By Paul C. Paquet and Chris Genovali, Special To The Vancouver Sun
March 11, 2011
Although rarely considered, many human activities deprive wild animals of their life necessities by destroying or impoverishing their surroundings, causing suffering of individuals through displacement, stress, starvation, and diminished security. Yet, the notion that animal welfare applies to wildlife has escaped most people, including animal welfarists and conservationists alike.
In June 2010, Enbridge Inc. filed an application for its Northern Gateway Project with Canada’s National Energy Board (NEB). The proposed project includes twin pipelines running 1,172 kilometres over the rugged Coast and Rocky Mountains between a oilsands refinery hub near Edmonton, Alberta and a marine terminal near Kitimat, BC. One of the lines would carry oilsands crude to the north coast for export to energy-hungry Asian and American markets. The other would import highly toxic condensate.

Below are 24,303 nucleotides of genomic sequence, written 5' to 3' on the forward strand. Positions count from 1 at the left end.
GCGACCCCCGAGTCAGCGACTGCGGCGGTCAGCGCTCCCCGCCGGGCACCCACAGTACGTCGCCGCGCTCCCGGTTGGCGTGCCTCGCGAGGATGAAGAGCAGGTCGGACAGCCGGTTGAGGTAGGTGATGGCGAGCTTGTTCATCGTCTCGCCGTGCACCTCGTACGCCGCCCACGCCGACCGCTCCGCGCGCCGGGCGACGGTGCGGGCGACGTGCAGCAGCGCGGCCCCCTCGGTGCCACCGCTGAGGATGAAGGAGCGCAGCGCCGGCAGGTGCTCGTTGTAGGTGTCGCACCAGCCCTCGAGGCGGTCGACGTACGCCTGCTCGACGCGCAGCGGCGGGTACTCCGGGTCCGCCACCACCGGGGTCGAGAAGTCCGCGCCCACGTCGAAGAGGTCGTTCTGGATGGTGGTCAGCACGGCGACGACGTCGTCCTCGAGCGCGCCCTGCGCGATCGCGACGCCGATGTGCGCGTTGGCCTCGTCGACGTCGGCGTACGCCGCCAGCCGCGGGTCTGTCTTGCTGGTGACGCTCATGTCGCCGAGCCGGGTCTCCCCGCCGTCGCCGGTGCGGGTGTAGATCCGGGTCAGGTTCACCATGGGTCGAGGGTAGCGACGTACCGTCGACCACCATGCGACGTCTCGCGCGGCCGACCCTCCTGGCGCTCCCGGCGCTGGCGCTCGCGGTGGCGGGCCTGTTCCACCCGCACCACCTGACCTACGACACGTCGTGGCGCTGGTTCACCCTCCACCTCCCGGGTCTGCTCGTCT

To determine if the project is in the public interest and should be allowed to proceed, the NEB is conducting hearings to assess the economic, social, and environmental impacts of the proposed pipeline development. These are the supposed “three pillars of sustainable development”, but absent among the pillars is any consideration for the welfare of wild animals affected by the construction, presence, operation, and maintenance of the pipeline, or by the shipping of oil by supertankers. By using the faulty three legs of the stool as a model for sustainable development and decision making, the NEB perpetuates the myth that the environment is something apart from welfare of animals, humanity’s economy, and our social well-being. Humanity is once again placed outside the environment and the welfare of other species is completely ignored.
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